News Scan for Jan 18, 2017

Brazil mosquito control
;
Lingering Ebola symptoms
;
More chikungunya
;
Antimicrobial-coated sutures
;
Center for Health Security move

Larvicide reduces 80% of Aedes in Brazilian city

A study yesterday in PLoS Medicine shows that the larvicide pyriproxyfen (PPF) greatly reduces the number of adult Aedes mosquitoes, the vector that transmits Zika, yellow fever, and dengue.

Aedes mosquitoes are notoriously hard to control, as they tend to live indoors and can concentrate in urban populations. Most insecticides only produce a transient reduction of adult populations, and breeding sites can be hard to target. To counter these factors, researchers used adult mosquitoes to disseminate particles of PPF to breeding sites.

From February 2014 to March 2015, researchers working in Manacapuru, Brazil, measured mosquito populations throughout the city. Beginning in March 2015, they placed plastic cups containing PPF and tap water in 100 dwellings and analyzed mosquito populations after 5 months of citywide PPF dissemination, 3 months of focal PPF dissemination around Aedes-infested dwellings, and 3 months after dissemination ended.

According to the study, the number of Aedes juvenile samples decreased by 79% to 92%, and mean adult Aedes emergence fell from 1,077 per month at baseline to 50.4 per month during PPF dissemination. The emergence of young female Aedes mosquitoes dropped by 96% to 98%.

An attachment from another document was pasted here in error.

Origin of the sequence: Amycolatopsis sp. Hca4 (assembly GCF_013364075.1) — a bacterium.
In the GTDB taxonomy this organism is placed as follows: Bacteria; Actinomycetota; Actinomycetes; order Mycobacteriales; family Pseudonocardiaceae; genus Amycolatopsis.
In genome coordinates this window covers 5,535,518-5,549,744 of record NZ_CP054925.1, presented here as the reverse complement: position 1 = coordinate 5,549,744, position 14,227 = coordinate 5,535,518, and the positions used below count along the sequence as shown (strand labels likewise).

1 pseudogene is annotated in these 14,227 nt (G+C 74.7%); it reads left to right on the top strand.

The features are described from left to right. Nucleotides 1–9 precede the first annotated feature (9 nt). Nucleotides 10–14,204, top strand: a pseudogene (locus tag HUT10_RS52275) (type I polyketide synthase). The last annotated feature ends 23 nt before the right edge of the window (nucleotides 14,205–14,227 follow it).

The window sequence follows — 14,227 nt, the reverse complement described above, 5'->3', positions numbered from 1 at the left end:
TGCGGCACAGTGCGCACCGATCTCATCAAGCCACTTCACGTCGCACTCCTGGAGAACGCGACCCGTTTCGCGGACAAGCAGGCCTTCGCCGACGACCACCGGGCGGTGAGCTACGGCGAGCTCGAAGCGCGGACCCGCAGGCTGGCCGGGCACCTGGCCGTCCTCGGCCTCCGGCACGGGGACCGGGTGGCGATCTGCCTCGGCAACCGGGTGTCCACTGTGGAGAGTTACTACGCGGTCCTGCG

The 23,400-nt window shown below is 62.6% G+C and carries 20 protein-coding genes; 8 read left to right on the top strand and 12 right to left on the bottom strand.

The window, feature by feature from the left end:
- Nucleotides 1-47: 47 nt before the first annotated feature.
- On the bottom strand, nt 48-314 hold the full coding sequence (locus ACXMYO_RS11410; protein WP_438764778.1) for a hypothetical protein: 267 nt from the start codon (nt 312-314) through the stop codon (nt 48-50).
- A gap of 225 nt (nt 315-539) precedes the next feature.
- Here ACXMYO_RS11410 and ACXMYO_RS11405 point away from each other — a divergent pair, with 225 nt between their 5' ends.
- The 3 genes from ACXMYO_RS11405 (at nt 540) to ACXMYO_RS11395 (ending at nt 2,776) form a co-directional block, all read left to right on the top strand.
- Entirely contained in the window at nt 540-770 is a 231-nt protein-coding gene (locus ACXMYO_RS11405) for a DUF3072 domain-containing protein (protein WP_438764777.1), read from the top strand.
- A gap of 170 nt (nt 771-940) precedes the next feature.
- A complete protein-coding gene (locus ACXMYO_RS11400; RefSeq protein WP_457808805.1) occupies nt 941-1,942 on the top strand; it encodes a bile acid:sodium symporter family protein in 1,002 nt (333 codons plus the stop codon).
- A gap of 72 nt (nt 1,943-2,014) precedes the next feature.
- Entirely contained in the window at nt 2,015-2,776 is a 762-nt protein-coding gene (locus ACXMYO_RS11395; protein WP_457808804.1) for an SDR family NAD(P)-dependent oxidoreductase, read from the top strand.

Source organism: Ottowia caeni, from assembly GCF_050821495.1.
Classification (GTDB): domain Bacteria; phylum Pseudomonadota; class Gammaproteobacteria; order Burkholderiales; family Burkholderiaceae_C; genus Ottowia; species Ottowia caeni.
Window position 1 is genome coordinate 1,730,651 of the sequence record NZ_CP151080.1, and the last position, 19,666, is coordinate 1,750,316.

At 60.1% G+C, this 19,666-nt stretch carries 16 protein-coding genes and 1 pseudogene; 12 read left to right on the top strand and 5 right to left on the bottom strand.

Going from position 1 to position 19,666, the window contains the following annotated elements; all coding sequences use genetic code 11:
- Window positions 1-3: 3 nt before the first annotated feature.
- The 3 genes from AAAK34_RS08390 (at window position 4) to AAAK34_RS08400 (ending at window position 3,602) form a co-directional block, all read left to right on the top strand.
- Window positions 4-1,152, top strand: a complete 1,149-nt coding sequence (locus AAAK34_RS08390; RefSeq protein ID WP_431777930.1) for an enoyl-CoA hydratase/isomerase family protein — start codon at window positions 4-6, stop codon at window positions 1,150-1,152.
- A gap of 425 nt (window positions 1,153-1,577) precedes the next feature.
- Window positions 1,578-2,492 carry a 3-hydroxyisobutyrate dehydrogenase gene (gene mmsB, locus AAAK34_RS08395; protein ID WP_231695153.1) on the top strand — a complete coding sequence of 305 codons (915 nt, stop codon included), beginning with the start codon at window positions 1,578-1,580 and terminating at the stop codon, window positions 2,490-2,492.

"Mosquito-disseminated PPF has potential to block mosquito-borne virus transmission citywide, even under adverse scenarios," the authors write. "Our results signal new avenues for mosquito-borne disease prevention, likely including the effective control of Aedes-borne dengue, Zika, and chikungunya epidemics."
Jan 17 PLoS Med study

 

Study: 76% of Ebola survivors have symptoms 1-year after discharge

Researchers who followed 802 survivors of the 2013-2016 Ebola outbreaks in West Africa in Guinea said that the majority of patients (76%) had significant sequelae 1 year after discharge. They report their finding in The Lancet Infectious Diseases.

The most frequent post-infection symptoms included generalized musculoskeletal pain (38%), fever and fatigue (40%), headache (35%), depression (17%), abdominal pain (22%), and ocular disorders (18%). The group will be followed for up to 24 months post-discharge from any of Guinea's four Ebola treatment centers.